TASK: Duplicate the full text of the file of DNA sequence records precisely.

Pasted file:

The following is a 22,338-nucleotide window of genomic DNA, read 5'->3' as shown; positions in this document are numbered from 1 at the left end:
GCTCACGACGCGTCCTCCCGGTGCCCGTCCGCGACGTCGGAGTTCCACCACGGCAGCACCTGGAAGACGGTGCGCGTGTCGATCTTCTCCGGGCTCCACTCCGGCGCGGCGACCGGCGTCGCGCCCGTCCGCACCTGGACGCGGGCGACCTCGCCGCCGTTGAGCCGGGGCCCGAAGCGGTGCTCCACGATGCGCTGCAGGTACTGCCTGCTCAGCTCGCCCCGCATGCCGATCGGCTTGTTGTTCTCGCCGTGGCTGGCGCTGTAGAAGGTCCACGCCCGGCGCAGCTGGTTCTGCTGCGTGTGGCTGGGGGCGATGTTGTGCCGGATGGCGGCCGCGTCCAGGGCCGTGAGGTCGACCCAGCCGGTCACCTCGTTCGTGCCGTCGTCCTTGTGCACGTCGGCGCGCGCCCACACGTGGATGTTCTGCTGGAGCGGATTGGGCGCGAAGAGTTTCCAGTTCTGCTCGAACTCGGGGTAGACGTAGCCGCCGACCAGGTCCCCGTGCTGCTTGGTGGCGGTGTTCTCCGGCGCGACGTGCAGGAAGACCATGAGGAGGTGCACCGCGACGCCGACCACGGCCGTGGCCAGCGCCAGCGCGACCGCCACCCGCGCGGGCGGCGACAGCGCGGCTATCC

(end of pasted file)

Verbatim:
The following is a 22,338-nucleotide window of genomic DNA, read 5'->3' as shown; positions in this document are numbered from 1 at the left end:
GCTCACGACGCGTCCTCCCGGTGCCCGTCCGCGACGTCGGAGTTCCACCACGGCAGCACCTGGAAGACGGTGCGCGTGTCGATCTTCTCCGGGCTCCACTCCGGCGCGGCGACCGGCGTCGCGCCCGTCCGCACCTGGACGCGGGCGACCTCGCCGCCGTTGAGCCGGGGCCCGAAGCGGTGCTCCACGATGCGCTGCAGGTACTGCCTGCTCAGCTCGCCCCGCATGCCGATCGGCTTGTTGTTCTCGCCGTGGCTGGCGCTGTAGAAGGTCCACGCCCGGCGCAGCTGGTTCTGCTGCGTGTGGCTGGGGGCGATGTTGTGCCGGATGGCGGCCGCGTCCAGGGCCGTGAGGTCGACCCAGCCGGTCACCTCGTTCGTGCCGTCGTCCTTGTGCACGTCGGCGCGCGCCCACACGTGGATGTTCTGCTGGAGCGGATTGGGCGCGAAGAGTTTCCAGTTCTGCTCGAACTCGGGGTAGACGTAGCCGCCGACCAGGTCCCCGTGCTGCTTGGTGGCGGTGTTCTCCGGCGCGACGTGCAGGAAGACCATGAGGAGGTGCACCGCGACGCCGACCACGGCCGTGGCCAGCGCCAGCGCGACCGCCACCCGCGCGGGCGGCGACAGCGCGGCTATCC